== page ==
If you have been doing triathlons for any amount of time, I suspect you do a good job of sweating. Additionally, I'm sure you know that if you want to successfully complete longer training sessions and races you must avoid or delay dehydration caused by fluid losses from the body. Fluids are lost through sweating, breathing and using the toilet.
Years ago the advice was "drink, drink, drink," with experts assuming there was no downside to consuming as much fluid as possible. Unfortunately, consuming large amounts of water without electrolytes can lead to a condition called hyponatremia. Hyponatremia, also known as low sodium concentration or water intoxication, occurs due to prolonged sweating coupled with the dilution of extracellular sodium caused by consuming large amounts of fluid with low or no sodium.
Sodium, chloride and potassium are electrolytes, with sources divided on whether to include magnesium in that group as well. Electrolytes remain dissolved in the body's fluids as electrically charged particles called ions.
Electrolytes modulate fluid exchanges between the body's fluid compartments and promote the exchange of nutrients and waste products between cells and the external fluid environment.
There is actually an electrical gradient across cell membranes. The difference in the electrical balance between the cell's interior and exterior facilitates nerve-impulse transmission, stimulation and action of the muscles, and proper gland functioning.
If you consume too much water and not enough electrolytes, your body pulls electrolytes from its cells in order to create the right balance for absorption. If you consume too many electrolytes and not enough fluid, your body pulls fluids from within to create the right balance for absorption.
The bottom line is your body likes balance. Keeping your body in balance, or very close to balanced, is part of your challenge as a sweaty endurance athlete.
More: Electrolytes 101
Average and Champion Sweat Rates
How much do we sweat? An average person sweats between 0.8 to 1.4 liters (roughly 27.4 to 47.3 oz.) per hour during exercise. To help you with a visual, the smaller bike water bottles typically hold 0.6 liters (20 oz.) of fluid and the larger bottles hold 0.7 liters (24 oz.) of fluid.
The highest recorded sweat rate for an athlete in an exercise situation is 3.7 liters (125 oz.) per hour, recorded by Alberto Salazar while preparing for the 1984 Summer Olympics. The highest human sweat rate recorded is 5 liters (169 oz.) per hour measured on a resting body exposed to a hot environment. At rest, the skin blood flow was maximum and not competing with exercising muscles.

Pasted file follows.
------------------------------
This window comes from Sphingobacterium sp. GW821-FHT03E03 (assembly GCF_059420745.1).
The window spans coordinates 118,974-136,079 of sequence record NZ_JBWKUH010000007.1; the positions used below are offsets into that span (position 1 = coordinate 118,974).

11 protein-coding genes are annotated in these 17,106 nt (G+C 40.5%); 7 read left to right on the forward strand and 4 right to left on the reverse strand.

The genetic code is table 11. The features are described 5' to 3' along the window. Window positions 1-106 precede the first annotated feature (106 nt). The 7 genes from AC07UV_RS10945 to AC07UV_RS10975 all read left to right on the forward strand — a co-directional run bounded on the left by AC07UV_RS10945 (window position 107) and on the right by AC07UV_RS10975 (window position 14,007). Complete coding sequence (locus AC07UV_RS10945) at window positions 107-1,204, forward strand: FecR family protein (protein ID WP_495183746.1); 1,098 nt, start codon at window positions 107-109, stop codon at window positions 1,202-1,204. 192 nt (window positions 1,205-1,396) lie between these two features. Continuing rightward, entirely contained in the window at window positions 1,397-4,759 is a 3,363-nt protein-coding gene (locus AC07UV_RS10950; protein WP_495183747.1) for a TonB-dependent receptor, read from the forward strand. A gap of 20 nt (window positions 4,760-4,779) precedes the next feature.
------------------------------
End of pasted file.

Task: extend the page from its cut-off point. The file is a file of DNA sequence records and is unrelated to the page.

How do you know if you are an average sweaty person or a champion sweater? You need to do some testing.
Your Sweat Rate Test
The easiest way to measure your sweat rate is to weigh yourself without clothes on before exercising for one hour. After an hour of exercise, return home, strip down and weigh yourself again. Assuming you did not use the toilet or consume any fluids during exercise, your weight loss is your sweat rate. For each kilogram of lost weight, you lost one liter of fluid. (For each pound lost, you lost 15.4 oz. of fluid.)
If you drink any fluids or use the rest room between the two weight samples, you'll need to include both of these estimated weights in your calculations. Add fluid consumed to the amount of weight lost. Subtract estimated bodily void weight from the total weight lost.
Be sure to record the heat and humidity conditions in your sweat test. Repeat the test in cool and hot conditions. Repeat the test for swimming, running and cycling because sweat rates will vary for each sport and vary with environmental conditions.
Now that you know your sweat rates in each sport, you probably imagine that simply drinking enough fluid will replace what you lose to sweat given the environmental situation. If it were only that easy.